Sitting in my dimly lit room I wondered what the hell to do. This must be to do with my new eye bits, the cornea thingies. It wasn’t my brain and it wasn’t drugs. I almost wished it had been. I could cope with a bit of cold turkey. Some of the best artists have been stark staring. Never did them any harm. Well apart from that ear business, of course, and the suicides but it didn’t affect their work.

I’d need to go back to my man in London and have it out with him. But I couldn’t leave just like that. I’d have to sit it out in semi-darkness till I was due to fly back.

It is a merciful dispensation of Providence, as the Scottish reverend said about something else entirely, that those of a sensitive disposition (and I include myself very firmly in that category) rarely have to witness the sight of a knife slicing through the soft skin of a female neck. The skin parts, muscle curls out through the cut and then as the knife goes deeper, the spurt of arterial blood arcs outwards, pumping the life force away and away to collapse in a mound of frothy bubbles as the last air is expelled. I screamed and shut my eyes but every time I opened them, there was the ghastly scene. I was condemned to a living nightmare. I could live in the dark and drift steadily into poverty or be driven insane by witnessing inches in front of my face, the brutal murder of some innocent.

I had to find out more about corneal transplants. I’m not good at the internet things and computer screens tended to kick off the visions anyway, but the librarian was very helpful and luckily they don’t go in for wasteful lighting between the book stacks. In fact I didn’t find much there I didn’t know, but I did find a bit of paper, looked as if it had been left by a schoolchild doing a project. It referred to one of those glossy right-wing American magazines, which I found easily enough. I was just flicking through it rather than looking for the particular page, when just after the piece about defeating Colombian drug barons (a likely story!) these words leapt off the page at me.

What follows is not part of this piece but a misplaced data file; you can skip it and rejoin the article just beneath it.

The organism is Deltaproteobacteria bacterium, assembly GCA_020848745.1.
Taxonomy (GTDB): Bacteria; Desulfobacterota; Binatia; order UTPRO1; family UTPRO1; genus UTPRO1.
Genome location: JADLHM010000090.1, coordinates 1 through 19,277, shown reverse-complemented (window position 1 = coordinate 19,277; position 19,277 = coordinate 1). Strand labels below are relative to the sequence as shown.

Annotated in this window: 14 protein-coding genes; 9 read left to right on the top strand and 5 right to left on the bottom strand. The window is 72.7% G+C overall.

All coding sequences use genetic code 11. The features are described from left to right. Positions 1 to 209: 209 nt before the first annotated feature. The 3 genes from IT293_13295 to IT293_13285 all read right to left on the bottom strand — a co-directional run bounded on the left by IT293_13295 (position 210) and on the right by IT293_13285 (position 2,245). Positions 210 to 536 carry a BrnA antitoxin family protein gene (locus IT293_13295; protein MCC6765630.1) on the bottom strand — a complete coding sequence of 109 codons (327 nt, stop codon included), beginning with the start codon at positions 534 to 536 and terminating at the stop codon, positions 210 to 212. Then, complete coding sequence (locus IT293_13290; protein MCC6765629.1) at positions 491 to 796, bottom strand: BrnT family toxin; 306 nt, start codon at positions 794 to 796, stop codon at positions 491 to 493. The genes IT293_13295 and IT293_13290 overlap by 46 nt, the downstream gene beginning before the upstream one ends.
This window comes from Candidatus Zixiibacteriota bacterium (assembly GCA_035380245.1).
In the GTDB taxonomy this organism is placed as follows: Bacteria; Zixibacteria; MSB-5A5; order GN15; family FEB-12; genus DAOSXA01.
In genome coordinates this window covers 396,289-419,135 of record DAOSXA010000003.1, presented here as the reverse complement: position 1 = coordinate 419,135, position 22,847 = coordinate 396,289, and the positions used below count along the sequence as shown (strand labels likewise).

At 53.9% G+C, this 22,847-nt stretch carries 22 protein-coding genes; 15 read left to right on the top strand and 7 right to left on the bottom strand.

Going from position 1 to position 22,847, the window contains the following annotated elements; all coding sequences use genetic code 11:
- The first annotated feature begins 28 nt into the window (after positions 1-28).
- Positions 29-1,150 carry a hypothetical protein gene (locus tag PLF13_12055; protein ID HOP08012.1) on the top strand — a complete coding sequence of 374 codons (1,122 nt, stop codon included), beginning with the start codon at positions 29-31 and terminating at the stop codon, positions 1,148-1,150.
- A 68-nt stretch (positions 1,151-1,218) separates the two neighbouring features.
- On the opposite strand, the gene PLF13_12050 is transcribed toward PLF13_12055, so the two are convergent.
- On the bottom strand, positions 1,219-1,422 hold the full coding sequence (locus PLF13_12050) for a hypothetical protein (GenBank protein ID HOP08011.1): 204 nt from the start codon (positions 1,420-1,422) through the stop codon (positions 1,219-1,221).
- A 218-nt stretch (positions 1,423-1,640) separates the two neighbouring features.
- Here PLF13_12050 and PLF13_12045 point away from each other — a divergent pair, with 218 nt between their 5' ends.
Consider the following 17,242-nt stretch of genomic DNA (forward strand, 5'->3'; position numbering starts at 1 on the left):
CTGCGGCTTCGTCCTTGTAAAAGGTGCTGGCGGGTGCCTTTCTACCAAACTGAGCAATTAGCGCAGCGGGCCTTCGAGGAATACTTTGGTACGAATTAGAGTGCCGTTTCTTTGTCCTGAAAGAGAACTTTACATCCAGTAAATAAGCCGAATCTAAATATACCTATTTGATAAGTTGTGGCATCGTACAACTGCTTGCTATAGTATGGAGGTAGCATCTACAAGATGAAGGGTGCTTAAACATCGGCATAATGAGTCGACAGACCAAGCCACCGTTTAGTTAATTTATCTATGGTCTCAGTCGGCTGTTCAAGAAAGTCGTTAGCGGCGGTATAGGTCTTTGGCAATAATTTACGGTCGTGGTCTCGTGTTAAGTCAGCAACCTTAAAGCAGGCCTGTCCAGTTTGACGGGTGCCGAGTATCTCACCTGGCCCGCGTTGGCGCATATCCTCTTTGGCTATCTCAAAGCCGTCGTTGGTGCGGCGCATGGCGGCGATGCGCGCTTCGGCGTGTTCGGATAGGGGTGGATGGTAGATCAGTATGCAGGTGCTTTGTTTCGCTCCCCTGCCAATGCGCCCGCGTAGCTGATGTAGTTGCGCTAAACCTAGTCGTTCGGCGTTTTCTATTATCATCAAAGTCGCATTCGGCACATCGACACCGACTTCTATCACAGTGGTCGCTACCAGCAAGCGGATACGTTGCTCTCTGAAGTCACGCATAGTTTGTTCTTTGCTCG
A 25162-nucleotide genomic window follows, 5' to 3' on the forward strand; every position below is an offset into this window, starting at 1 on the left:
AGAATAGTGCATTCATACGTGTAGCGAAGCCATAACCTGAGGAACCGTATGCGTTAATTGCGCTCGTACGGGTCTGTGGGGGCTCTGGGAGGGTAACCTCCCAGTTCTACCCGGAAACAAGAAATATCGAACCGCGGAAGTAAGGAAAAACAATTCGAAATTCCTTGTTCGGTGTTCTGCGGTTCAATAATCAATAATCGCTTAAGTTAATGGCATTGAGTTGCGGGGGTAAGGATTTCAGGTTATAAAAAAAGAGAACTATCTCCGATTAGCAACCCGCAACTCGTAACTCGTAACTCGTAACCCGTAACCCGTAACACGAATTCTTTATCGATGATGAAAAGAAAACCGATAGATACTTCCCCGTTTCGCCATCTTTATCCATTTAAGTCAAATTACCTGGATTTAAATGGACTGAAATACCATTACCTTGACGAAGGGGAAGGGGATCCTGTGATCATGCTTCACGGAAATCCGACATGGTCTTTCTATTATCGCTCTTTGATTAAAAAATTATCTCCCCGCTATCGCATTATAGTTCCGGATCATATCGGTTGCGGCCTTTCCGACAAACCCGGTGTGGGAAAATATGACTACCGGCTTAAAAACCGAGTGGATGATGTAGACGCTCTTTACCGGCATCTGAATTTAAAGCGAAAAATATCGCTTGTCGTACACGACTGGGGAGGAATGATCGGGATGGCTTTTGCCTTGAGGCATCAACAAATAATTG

“. . .is why the authorities are careful to shoot Chinese criminals only in the back of the neck thus preserving. . .”

The power went from my arms and I dropped the magazine on the floor. Involuntarily I looked up at a high window and immediately saw the bruised and bleeding face of a young oriental woman, her eyes gaping with fear and her mouth wide open. A hand, my hand it seemed, reached round behind her head, pulling it back by the hair as my other hand, grasping a vicious-looking knife swung up into my sight. I closed my eyes.

By now you will have heard what I decided to do. There aren’t too many options. Be like Samson in Gaza, free of vision (and visions) for ever; or noble, like Chatterton, and along with my victim let my life ebb away.  Whatever I choose, now you’ll understand why.





James Rose is originally from Northumbria, England. He is a retired physician, recently moved from Scotland to Coventry, in the English Midlands. His short stories have won several prizes and have appeared in The Word on the Streets and Under the Radar as well as an anthology, newspapers and community magazines. His poems and reviews have been published in magazines and online. Just So, a children’s musical, has also been staged on a number of occasions. Previous stories by him for Horla can be found by entering his name in the search engine at the top right of  any our pages.

Title photo credit – Craig Whitehead on Unsplash

Horla standard disclaimer – image has no connection with the fiction.